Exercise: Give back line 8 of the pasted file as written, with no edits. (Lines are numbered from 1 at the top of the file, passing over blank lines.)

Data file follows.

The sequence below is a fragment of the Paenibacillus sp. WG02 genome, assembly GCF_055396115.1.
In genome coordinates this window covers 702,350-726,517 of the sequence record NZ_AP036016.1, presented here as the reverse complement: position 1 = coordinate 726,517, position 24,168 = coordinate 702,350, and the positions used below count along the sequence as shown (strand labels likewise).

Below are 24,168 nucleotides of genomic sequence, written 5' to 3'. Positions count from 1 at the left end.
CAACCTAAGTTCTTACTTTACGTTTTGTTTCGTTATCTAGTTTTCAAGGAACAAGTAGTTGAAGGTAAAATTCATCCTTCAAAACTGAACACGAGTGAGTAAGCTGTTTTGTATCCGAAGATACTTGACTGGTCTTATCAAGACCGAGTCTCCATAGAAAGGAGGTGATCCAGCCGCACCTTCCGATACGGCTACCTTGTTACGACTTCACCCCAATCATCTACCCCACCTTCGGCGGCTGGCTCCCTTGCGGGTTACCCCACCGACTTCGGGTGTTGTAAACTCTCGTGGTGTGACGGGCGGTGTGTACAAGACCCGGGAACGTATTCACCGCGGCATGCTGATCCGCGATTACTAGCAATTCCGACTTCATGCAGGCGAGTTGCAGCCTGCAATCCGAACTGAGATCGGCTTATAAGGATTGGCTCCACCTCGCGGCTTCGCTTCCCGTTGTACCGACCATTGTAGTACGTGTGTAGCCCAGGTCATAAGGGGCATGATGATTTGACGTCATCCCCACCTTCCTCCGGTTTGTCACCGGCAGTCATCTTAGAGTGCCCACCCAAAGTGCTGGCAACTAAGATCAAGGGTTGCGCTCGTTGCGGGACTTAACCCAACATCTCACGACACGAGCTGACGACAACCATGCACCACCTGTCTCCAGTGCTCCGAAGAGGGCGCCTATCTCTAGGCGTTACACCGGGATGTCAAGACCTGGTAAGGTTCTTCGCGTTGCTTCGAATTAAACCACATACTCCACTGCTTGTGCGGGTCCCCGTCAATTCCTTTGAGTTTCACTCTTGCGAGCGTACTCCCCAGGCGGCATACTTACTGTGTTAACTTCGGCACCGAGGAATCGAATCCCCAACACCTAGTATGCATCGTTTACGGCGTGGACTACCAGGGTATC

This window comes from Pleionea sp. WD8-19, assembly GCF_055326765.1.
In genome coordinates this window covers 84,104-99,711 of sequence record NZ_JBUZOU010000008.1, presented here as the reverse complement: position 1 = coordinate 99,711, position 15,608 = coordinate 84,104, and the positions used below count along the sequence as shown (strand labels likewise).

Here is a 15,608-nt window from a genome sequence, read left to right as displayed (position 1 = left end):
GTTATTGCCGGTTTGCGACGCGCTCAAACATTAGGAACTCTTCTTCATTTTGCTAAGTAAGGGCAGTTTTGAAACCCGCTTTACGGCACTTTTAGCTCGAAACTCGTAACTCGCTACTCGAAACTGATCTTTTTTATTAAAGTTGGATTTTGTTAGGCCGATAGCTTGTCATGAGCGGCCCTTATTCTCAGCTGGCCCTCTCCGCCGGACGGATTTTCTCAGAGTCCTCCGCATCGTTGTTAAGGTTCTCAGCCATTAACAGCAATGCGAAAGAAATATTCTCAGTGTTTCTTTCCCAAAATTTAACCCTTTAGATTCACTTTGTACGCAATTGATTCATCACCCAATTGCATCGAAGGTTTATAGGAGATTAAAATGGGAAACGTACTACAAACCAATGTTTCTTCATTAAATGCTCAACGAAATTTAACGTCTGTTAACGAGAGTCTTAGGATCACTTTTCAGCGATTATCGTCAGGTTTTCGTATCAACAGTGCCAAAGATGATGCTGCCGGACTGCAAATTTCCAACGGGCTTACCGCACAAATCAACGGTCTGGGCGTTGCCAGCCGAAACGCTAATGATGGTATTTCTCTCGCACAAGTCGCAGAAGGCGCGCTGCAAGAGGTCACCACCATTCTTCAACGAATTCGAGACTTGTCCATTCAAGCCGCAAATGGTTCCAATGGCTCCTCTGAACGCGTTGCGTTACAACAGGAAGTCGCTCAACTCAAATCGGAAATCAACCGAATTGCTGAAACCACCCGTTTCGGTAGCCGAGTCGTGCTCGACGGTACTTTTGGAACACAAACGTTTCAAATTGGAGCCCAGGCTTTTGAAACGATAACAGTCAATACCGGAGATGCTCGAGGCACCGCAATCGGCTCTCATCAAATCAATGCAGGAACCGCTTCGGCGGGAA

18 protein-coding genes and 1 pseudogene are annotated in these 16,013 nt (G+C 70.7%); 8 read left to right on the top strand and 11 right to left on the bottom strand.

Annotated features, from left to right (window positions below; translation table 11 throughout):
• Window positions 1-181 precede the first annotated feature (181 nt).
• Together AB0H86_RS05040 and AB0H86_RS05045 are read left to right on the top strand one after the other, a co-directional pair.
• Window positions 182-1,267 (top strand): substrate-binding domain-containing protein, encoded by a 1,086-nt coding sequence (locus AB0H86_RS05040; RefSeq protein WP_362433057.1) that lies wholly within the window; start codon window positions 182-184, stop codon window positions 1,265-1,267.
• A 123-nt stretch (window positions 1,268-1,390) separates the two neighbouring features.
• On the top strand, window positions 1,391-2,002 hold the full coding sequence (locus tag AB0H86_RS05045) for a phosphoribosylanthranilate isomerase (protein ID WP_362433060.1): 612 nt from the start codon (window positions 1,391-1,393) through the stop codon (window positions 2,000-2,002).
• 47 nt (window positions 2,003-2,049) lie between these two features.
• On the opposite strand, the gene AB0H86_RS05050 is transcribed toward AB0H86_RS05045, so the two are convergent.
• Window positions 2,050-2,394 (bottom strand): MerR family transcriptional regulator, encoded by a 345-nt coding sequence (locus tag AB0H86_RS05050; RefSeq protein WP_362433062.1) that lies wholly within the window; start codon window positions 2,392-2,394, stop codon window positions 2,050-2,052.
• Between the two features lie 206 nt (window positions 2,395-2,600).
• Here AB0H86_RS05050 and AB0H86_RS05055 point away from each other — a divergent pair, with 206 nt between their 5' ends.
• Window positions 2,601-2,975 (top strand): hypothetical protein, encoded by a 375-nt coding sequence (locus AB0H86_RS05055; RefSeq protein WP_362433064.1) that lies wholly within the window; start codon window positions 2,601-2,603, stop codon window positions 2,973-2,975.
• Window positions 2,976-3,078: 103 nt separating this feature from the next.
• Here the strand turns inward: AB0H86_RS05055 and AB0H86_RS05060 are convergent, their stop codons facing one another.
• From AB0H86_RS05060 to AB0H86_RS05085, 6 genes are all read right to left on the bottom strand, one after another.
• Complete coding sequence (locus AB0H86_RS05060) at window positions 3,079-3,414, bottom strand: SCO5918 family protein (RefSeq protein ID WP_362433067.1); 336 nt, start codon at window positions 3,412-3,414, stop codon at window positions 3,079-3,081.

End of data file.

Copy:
GTTATTGCCGGTTTGCGACGCGCTCAAACATTAGGAACTCTTCTTCATTTTGCTAAGTAAGGGCAGTTTTGAAACCCGCTTTACGGCACTTTTAGCTCGAAACTCGTAACTCGCTACTCGAAACTGATCTTTTTTATTAAAGTTGGATTTTGTTAGGCCGATAGCTTGTCATGAGCGGCCCTTATTCTCAGCTGGCCCTCTCCGCCGGACGGATTTTCTCAGAGTCCTCCGCATCGTTGTTAAGGTTCTCAGCCATTAACAGCAATGCGAAAGAAATATTCTCAGTGTTTCTTTCCCAAAATTTAACCCTTTAGATTCACTTTGTACGCAATTGATTCATCACCCAATTGCATCGAAGGTTTATAGGAGATTAAAATGGGAAACGTACTACAAACCAATGTTTCTTCATTAAATGCTCAACGAAATTTAACGTCTGTTAACGAGAGTCTTAGGATCACTTTTCAGCGATTATCGTCAGGTTTTCGTATCAACAGTGCCAAAGATGATGCTGCCGGACTGCAAATTTCCAACGGGCTTACCGCACAAATCAACGGTCTGGGCGTTGCCAGCCGAAACGCTAATGATGGTATTTCTCTCGCACAAGTCGCAGAAGGCGCGCTGCAAGAGGTCACCACCATTCTTCAACGAATTCGAGACTTGTCCATTCAAGCCGCAAATGGTTCCAATGGCTCCTCTGAACGCGTTGCGTTACAACAGGAAGTCGCTCAACTCAAATCGGAAATCAACCGAATTGCTGAAACCACCCGTTTCGGTAGCCGAGTCGTGCTCGACGGTACTTTTGGAACACAAACGTTTCAAATTGGAGCCCAGGCTTTTGAAACGATAACAGTCAATACCGGAGATGCTCGAGGCACCGCAATCGGCTCTCATCAAATCAATGCAGGAACCGCTTCGGCGGGAA